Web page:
Monday, September 21, 2015

Summer Round Up!

Appearently summer is over this week (though you wouldn't know it here...) and as we're going into fall (or post-summer in this part of FL) I'd like to take a quick look back at the "wow" books from the past few months. Unlike last year, where I was gobbling up debuts like it was nobody's business, I've been shying away from contemporary literature lately in light of the fact that I'm deep in my hobbit hole of writing. It's that whole Anxiety of Influence thing... I've been absorbed in research and classics, but a few of today's hot up-and-coming writers managed to break their way through and conquer my heart. If you haven't bought and read these gems already... hop to it!

Brian Panowich's Bull Mountain.

"Bull Mountain has everything you would want in this genre: outlaws, grit, violence and filial loyalties being smashed together and pulled apart, all with a literary grace that is both natural and surprising."

The Suicide of Claire Bishop by Carmiel Banasky

"I’ll just go ahead and say it now- Carmiel Banasky’s physiological tour de force The Suicide of Claire Bishop is going to be one of THOSE books. You know, one of the novels that everyone is talking about this fall."

Bud Smith's F 250

"Many a novel has tried to walk the line Smith takes here and the story ends only in hipster posturing and pretention. Without a doubt, Bud Smith’s F 250 is the real deal."

Then there's also the books that I was lucky enough to obtain an advance copy of. Be on the lookout for these beauties in the coming months....

Fallen Land by Taylor Brown- January, 2016

Eric Shonkwiler's Moon Up, Past Full- October, 2015

God in Neon by Sam Slaughter- Winter, 2015

And then there's a few other books that dazzled me this summer- just in case you were interested...

A Constellation of Vital Phenomena by Anthony Marra

Brideshead Revisited by Evelyn Waugh

Simon Mawer's The Glass Room

Happy Reading!!!

Friday, September 18, 2015

What Are You Reading?

Many thanks to Maureen O'Leary Wanket for her review of A Tree Born Crooked on her "What Are You Reading?" round-up. This is great review list to check out if you're looking for some killer books, by the way....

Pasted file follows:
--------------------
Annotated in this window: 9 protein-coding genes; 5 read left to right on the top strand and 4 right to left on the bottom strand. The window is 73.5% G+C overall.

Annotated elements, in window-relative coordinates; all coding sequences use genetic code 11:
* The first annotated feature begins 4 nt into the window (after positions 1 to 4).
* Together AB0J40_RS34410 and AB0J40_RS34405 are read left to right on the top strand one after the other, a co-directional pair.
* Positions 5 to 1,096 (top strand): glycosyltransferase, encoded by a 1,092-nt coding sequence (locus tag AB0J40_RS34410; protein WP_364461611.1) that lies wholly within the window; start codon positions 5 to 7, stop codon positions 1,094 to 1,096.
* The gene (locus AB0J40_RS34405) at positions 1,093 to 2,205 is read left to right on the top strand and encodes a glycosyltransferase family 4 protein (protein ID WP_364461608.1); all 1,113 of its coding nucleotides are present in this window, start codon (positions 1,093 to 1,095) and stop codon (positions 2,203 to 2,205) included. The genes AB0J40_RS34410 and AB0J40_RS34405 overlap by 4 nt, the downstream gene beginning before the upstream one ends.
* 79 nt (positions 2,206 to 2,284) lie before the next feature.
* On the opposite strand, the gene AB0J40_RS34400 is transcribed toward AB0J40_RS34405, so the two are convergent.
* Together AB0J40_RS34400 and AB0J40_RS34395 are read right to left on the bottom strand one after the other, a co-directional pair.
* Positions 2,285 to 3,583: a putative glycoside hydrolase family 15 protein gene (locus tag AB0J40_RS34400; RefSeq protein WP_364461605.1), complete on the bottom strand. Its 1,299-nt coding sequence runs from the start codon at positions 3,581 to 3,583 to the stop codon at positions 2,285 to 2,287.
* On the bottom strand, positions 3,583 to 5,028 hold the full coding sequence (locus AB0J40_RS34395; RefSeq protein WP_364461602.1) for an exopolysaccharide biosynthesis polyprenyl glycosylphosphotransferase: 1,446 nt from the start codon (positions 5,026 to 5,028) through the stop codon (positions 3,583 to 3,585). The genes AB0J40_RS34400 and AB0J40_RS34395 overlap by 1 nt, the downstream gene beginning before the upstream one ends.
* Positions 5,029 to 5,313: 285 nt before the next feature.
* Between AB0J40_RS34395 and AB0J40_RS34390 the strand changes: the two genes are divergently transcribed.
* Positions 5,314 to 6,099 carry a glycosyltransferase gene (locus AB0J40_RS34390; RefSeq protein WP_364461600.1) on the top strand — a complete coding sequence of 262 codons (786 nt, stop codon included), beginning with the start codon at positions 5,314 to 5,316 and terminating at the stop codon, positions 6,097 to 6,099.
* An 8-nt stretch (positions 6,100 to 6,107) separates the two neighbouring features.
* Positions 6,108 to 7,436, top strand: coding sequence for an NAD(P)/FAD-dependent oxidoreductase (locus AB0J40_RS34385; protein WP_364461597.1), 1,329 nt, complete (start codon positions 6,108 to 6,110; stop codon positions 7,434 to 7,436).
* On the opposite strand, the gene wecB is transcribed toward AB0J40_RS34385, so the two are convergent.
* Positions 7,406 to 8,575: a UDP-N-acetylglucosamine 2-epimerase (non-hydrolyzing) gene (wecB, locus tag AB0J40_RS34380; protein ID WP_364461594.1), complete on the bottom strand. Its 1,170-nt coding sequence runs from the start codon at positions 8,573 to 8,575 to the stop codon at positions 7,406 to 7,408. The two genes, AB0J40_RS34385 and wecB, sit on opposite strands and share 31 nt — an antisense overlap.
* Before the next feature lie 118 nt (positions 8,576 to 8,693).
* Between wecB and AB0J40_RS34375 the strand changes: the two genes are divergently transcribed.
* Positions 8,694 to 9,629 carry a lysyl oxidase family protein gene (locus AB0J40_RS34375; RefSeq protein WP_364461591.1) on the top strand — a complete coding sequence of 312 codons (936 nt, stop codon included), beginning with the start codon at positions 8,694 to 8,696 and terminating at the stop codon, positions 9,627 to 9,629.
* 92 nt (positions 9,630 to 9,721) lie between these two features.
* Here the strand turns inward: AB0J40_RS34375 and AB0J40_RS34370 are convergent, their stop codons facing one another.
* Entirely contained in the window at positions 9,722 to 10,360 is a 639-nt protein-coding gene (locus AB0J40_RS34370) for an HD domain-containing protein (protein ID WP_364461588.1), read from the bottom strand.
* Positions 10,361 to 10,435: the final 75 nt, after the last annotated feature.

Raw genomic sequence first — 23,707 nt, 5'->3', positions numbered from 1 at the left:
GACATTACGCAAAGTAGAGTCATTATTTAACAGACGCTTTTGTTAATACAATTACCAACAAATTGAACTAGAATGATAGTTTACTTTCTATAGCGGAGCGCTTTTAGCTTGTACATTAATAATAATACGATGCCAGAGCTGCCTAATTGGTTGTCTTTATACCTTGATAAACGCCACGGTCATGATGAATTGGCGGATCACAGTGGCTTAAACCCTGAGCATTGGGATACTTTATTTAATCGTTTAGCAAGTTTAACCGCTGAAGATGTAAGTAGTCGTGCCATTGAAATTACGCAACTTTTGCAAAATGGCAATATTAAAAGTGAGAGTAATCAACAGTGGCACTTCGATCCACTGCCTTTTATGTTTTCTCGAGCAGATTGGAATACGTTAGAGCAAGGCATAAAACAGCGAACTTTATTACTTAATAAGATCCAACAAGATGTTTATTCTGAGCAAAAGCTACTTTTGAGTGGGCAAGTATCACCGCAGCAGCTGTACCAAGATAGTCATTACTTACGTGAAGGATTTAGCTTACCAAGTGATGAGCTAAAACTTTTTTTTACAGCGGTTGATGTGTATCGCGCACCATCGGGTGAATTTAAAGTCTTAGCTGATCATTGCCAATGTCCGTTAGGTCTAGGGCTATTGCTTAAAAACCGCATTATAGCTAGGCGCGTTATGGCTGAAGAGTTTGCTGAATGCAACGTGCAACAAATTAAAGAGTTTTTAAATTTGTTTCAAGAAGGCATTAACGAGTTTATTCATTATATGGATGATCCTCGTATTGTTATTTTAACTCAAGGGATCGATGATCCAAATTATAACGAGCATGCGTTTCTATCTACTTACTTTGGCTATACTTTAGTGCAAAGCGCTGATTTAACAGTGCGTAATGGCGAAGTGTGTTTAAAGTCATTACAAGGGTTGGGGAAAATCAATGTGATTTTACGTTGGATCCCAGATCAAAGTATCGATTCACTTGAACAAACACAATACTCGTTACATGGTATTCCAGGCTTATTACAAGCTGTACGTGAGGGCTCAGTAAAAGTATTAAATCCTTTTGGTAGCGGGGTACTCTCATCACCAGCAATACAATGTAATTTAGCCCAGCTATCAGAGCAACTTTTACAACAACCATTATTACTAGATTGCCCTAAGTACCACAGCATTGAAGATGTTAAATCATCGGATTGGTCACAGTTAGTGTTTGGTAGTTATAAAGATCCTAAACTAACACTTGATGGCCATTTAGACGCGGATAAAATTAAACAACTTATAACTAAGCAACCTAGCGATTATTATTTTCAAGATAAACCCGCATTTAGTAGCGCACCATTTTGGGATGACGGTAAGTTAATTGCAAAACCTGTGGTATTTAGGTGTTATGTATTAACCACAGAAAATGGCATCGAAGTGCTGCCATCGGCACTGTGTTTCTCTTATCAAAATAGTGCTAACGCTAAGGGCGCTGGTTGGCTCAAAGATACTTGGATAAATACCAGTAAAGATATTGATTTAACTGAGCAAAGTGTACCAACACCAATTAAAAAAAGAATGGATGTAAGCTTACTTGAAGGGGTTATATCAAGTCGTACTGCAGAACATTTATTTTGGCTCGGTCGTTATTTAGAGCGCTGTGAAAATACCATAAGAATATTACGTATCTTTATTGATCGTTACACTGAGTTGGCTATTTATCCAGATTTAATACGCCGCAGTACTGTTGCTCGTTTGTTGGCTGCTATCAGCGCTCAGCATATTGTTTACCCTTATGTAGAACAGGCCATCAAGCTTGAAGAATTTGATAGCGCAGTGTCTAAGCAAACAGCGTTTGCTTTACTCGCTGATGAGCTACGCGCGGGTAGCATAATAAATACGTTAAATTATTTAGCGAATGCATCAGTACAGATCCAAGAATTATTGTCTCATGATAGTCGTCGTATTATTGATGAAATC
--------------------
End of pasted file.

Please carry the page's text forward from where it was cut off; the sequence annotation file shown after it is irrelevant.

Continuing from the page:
Thursday, September 17, 2015

5+20 Female Short Story Writers

Thrilled to be included on this list: 5+20 Female Short Story Writers You Should Be Reading Right Now by Entropy Magazine. And even better- this list includes story excerpts from all of the mentioned authors so you can get to know their work and why they were included on this list. My "authors-to-read" list had already grown tremendously and I'm sure yours will too. Have a read...

Monday, September 14, 2015

The Art of Madness: An Interview with Carmiel Banasky, author of The Suicide of Claire Bishop

I’ll just go ahead and say it now- Carmiel Banasky’s physiological tour de force The Suicide of Claire Bishop is going to be one of THOSE books. You know, one of the novels that everyone is talking about this fall. Complete with schizophrenic characters, art theft, Greenwich Village in the 60s, paranoia, Hasidism and the possibility of time travel, The Suicide of Claire Bishop is a whirlwind of a complex and utterly brilliant story. I’ve already recommended it over on Writer’s Bone and now I’m thrilled to bring you an interview with the author. I dove deep with Banasky and she chose to dive even deeper. This is an interview for readers, yes, but especially for writers. The Suicide of Claire Bishop debuts tomorrow (September 15th) so read on and be sure to pick up your copy this week.

Steph Post: The Suicide of Claire Bishop is written from two different character’s viewpoints, with different point of view styles. The narrative jumps back and forth between Claire Bishop in 1959 and West Butler (in first person) in 2004. While they are are linked by the portrait of Claire, every other aspect of their stories is very different, from events to voice to time period to gender. Even the fact that Claire is sane and West is schizophrenic. I’m curious about the process of crafting one novel containing two very different narratives. Did you write the novel straight through, alternating between characters as you went along, or did you write first one story and then the other? And how did you keep the dual stories focused and on track for the ultimate meeting of Claire and West?